There always remains a bit of confusion around what kind of designer you might require for any given project. Would you need a UX designer, or perhaps a UI designer would do? This article is to make you understand the mysteries of UX and UI design and spot the difference between the two. User Experience (UX) is the “feeling” or the internal experience of the user on interacting with any product or service of any business. User Interface (UI) aims at the various series of pages, screens, and functional elements (buttons, icons, and controls) that you interact with on a device like a tablet or a smartphone.

 

What is UX Design all about

What is UX Design all about?

People visit your website to complete an action. They generally have an aim in their mind. Whether they’re in search of the perfect jacket for a night out or a sassy club for a bachelors’ party, they come to your website for the answer/end-goal of their search or question. Good user experience designers always focus on the interactive side of the product or service, which includes how it behaves, like a product page or a login page, and the way in which the person might interact with it, including where they might click first.

One of the various ways which UX designer uses to approach designing an experience for a certain user is by conducting face-to-face interviews for observing their behaviour. This is done with the help of identifying verbal and non-verbal stumbling blocks while interacting with a website, leading field research and gathering data for refining and rehearsing the “ultimate” user experience.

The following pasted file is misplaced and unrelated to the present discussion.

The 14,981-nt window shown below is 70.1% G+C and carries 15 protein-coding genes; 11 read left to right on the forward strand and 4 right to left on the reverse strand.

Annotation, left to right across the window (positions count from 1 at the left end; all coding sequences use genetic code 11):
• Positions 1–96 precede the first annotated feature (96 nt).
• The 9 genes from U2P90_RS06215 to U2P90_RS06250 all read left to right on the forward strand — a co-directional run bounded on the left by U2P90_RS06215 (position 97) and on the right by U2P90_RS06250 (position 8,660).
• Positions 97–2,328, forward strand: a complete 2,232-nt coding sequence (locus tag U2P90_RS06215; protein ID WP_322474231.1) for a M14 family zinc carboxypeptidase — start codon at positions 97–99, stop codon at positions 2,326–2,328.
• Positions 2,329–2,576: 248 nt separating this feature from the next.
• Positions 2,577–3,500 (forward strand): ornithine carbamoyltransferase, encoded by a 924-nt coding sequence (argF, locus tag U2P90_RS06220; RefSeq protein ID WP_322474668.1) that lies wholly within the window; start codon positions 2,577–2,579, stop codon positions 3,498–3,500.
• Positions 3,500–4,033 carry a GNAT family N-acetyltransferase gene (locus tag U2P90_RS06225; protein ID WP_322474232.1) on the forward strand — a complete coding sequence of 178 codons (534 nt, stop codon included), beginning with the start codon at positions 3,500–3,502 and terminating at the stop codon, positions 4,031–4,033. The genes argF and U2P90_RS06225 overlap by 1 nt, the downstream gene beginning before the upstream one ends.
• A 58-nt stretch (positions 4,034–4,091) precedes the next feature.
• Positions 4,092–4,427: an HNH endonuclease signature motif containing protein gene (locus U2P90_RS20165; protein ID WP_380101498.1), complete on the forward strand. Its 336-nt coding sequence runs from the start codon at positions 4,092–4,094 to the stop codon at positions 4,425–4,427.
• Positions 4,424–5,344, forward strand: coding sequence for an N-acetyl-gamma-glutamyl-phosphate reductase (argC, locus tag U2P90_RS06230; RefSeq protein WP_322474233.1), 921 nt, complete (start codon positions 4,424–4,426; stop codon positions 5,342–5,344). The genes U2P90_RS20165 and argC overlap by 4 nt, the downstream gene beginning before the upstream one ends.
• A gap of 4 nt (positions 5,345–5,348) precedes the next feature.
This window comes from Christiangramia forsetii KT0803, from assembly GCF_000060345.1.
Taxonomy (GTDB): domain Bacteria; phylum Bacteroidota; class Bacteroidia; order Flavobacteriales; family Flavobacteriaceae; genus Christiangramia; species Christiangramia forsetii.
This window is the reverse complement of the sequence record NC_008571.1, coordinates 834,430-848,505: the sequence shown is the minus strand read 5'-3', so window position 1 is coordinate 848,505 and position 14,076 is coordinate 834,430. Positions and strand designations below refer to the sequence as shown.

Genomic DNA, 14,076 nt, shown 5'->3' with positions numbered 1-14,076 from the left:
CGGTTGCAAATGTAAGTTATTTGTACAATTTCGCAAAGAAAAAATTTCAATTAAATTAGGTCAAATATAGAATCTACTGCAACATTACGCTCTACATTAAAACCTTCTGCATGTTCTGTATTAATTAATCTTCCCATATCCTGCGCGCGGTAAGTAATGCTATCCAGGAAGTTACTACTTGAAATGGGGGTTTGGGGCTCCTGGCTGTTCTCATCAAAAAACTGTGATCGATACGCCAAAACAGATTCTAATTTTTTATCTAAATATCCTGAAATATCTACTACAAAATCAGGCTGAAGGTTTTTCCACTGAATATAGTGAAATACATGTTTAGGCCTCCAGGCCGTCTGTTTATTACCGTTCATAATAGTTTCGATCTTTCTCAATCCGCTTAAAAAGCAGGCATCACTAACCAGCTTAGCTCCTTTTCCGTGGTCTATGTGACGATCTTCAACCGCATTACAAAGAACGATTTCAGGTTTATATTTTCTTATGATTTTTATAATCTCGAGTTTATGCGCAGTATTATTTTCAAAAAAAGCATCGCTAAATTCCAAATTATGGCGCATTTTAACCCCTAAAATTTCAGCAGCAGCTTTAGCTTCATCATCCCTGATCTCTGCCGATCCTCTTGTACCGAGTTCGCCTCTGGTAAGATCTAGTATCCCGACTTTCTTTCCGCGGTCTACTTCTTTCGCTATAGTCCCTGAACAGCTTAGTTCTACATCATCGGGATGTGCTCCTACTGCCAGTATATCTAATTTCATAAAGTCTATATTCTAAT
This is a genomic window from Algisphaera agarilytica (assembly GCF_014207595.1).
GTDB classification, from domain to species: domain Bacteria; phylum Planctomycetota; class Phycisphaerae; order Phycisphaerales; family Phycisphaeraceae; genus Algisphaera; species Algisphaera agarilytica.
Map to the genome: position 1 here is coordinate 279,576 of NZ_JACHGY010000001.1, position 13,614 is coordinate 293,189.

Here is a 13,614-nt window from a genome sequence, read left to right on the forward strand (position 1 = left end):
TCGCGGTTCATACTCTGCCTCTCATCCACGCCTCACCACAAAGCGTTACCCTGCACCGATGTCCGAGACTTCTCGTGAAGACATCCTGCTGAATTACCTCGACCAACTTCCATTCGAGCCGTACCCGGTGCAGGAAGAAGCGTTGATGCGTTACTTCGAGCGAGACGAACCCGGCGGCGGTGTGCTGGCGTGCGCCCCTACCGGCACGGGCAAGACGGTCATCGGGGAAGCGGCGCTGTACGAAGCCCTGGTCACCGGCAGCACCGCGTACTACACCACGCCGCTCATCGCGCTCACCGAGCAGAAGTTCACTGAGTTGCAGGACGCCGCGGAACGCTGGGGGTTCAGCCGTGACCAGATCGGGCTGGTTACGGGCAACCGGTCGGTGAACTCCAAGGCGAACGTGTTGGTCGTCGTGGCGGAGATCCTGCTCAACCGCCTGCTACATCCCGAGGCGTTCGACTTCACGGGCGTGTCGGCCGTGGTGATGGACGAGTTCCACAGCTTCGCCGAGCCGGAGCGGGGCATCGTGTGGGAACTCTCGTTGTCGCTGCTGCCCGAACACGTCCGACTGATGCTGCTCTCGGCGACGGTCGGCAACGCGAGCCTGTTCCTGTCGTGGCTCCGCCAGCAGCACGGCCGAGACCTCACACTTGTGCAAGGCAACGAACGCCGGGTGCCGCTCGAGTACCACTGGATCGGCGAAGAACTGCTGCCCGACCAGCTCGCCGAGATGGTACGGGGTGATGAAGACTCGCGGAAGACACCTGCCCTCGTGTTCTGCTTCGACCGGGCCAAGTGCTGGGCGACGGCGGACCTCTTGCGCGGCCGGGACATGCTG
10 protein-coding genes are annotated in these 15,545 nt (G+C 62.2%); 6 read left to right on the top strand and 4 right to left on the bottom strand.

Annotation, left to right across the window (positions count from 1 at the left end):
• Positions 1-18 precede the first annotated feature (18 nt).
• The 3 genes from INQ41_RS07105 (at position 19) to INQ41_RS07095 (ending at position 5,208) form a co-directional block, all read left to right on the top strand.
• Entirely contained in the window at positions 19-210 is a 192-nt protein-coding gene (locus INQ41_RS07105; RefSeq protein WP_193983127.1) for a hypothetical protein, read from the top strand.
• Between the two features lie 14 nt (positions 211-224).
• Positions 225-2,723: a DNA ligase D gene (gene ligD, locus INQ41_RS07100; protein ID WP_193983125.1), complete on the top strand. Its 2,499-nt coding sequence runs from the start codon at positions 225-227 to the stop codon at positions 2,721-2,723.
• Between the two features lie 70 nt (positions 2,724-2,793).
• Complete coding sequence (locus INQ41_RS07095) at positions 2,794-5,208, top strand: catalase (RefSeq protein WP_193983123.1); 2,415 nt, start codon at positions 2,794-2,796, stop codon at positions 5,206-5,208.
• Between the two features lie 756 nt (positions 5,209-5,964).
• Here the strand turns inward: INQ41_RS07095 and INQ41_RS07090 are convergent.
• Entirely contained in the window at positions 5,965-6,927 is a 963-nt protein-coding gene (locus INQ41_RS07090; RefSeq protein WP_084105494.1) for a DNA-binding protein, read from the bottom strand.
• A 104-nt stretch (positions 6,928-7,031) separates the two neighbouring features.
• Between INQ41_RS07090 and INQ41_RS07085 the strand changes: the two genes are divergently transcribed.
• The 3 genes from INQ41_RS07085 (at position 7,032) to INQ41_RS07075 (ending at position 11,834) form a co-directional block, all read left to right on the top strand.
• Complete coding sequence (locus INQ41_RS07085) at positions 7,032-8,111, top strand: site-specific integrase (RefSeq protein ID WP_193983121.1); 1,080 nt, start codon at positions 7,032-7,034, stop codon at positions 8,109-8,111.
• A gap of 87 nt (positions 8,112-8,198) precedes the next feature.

What is UI Design all about?

User Interface (UI) design is a very large field. It is becoming more famous by the day. Now, not only companies with a web presence but many other companies which develop products or provide services are catching on to the value of understanding their users. User Interface design is limited to user interfaces but this doesn’t mean that it is limited to the graphical user interfaces of computers, tablets, and mobile devices. Interfaces on many other products these days like watches, washing machines, car dashboards, vending machines, ticket kiosks and many more can also be witnessed.

In theory, UI is an amalgamation of content like documents, texts, images, videos, etc., behavior like what happens if I click/drag/type, and form such as buttons, labels, text fields, check boxes, drop-down lists, graphic design, etc. It takes a keen eye, excess practice, and a lot of trial and error for getting better at it. Being a UI designer, the aim should be of creating a user interface which is engaging, beautiful, and also designs an emotional response from the user for making products more lovable and beautiful. Design is not all related to learning to use the software of the design —although that’s certainly important and significant. The software is like a sword of the designer.

The designer requires the sword to fight the battle, but that is not all you need to learn to use. He or she needs to learn the strategies, processes, tricks, and tips of the fight to win it. The designer needs to brainstorm, experiment, test, and understand the users and their journey throughout using the product. It’s almost impossible to release the UX from UI or the UI from the UX. However, if we were to try, we might conclude that UX design helps users to accomplish meaningful tasks across various platforms and services. UI design, however, makes compelling and aesthetically pleasing interfaces which connect with humans.